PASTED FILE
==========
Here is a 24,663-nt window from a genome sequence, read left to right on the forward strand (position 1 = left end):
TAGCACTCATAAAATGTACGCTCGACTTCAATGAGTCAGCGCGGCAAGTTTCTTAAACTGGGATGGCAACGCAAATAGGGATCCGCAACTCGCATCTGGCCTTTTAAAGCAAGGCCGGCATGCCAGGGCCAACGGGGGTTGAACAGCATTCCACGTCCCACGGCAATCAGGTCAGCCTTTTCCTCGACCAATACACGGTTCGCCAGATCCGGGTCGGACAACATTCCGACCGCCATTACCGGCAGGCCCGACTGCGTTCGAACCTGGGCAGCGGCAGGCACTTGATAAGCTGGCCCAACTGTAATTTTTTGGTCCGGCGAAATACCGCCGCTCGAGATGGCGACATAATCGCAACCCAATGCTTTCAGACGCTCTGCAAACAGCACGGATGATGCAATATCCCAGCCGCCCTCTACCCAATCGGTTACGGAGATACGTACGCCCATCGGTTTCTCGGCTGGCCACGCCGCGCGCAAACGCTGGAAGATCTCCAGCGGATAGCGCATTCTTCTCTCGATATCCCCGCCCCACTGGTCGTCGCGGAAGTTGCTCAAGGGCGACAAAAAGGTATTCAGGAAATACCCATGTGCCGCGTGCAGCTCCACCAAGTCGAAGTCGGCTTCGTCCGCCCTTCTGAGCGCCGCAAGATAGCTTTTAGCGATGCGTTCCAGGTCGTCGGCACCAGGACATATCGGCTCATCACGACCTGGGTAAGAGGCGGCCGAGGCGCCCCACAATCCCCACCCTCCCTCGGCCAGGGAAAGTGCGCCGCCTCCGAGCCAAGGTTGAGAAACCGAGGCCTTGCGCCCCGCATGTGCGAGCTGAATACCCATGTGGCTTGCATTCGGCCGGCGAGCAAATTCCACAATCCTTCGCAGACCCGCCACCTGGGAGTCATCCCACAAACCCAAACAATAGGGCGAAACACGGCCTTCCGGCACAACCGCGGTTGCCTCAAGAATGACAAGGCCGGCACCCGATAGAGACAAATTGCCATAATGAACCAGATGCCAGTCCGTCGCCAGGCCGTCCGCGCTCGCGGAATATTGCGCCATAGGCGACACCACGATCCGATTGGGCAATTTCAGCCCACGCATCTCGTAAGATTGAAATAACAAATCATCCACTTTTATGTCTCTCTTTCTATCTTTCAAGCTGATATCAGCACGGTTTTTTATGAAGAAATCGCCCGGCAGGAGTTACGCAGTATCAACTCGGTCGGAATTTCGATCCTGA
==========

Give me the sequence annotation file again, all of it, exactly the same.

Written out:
Here is a 24,663-nt window from a genome sequence, read left to right on the forward strand (position 1 = left end):
TAGCACTCATAAAATGTACGCTCGACTTCAATGAGTCAGCGCGGCAAGTTTCTTAAACTGGGATGGCAACGCAAATAGGGATCCGCAACTCGCATCTGGCCTTTTAAAGCAAGGCCGGCATGCCAGGGCCAACGGGGGTTGAACAGCATTCCACGTCCCACGGCAATCAGGTCAGCCTTTTCCTCGACCAATACACGGTTCGCCAGATCCGGGTCGGACAACATTCCGACCGCCATTACCGGCAGGCCCGACTGCGTTCGAACCTGGGCAGCGGCAGGCACTTGATAAGCTGGCCCAACTGTAATTTTTTGGTCCGGCGAAATACCGCCGCTCGAGATGGCGACATAATCGCAACCCAATGCTTTCAGACGCTCTGCAAACAGCACGGATGATGCAATATCCCAGCCGCCCTCTACCCAATCGGTTACGGAGATACGTACGCCCATCGGTTTCTCGGCTGGCCACGCCGCGCGCAAACGCTGGAAGATCTCCAGCGGATAGCGCATTCTTCTCTCGATATCCCCGCCCCACTGGTCGTCGCGGAAGTTGCTCAAGGGCGACAAAAAGGTATTCAGGAAATACCCATGTGCCGCGTGCAGCTCCACCAAGTCGAAGTCGGCTTCGTCCGCCCTTCTGAGCGCCGCAAGATAGCTTTTAGCGATGCGTTCCAGGTCGTCGGCACCAGGACATATCGGCTCATCACGACCTGGGTAAGAGGCGGCCGAGGCGCCCCACAATCCCCACCCTCCCTCGGCCAGGGAAAGTGCGCCGCCTCCGAGCCAAGGTTGAGAAACCGAGGCCTTGCGCCCCGCATGTGCGAGCTGAATACCCATGTGGCTTGCATTCGGCCGGCGAGCAAATTCCACAATCCTTCGCAGACCCGCCACCTGGGAGTCATCCCACAAACCCAAACAATAGGGCGAAACACGGCCTTCCGGCACAACCGCGGTTGCCTCAAGAATGACAAGGCCGGCACCCGATAGAGACAAATTGCCATAATGAACCAGATGCCAGTCCGTCGCCAGGCCGTCCGCGCTCGCGGAATATTGCGCCATAGGCGACACCACGATCCGATTGGGCAATTTCAGCCCACGCATCTCGTAAGATTGAAATAACAAATCATCCACTTTTATGTCTCTCTTTCTATCTTTCAAGCTGATATCAGCACGGTTTTTTATGAAGAAATCGCCCGGCAGGAGTTACGCAGTATCAACTCGGTCGGAATTTCGATCCTGA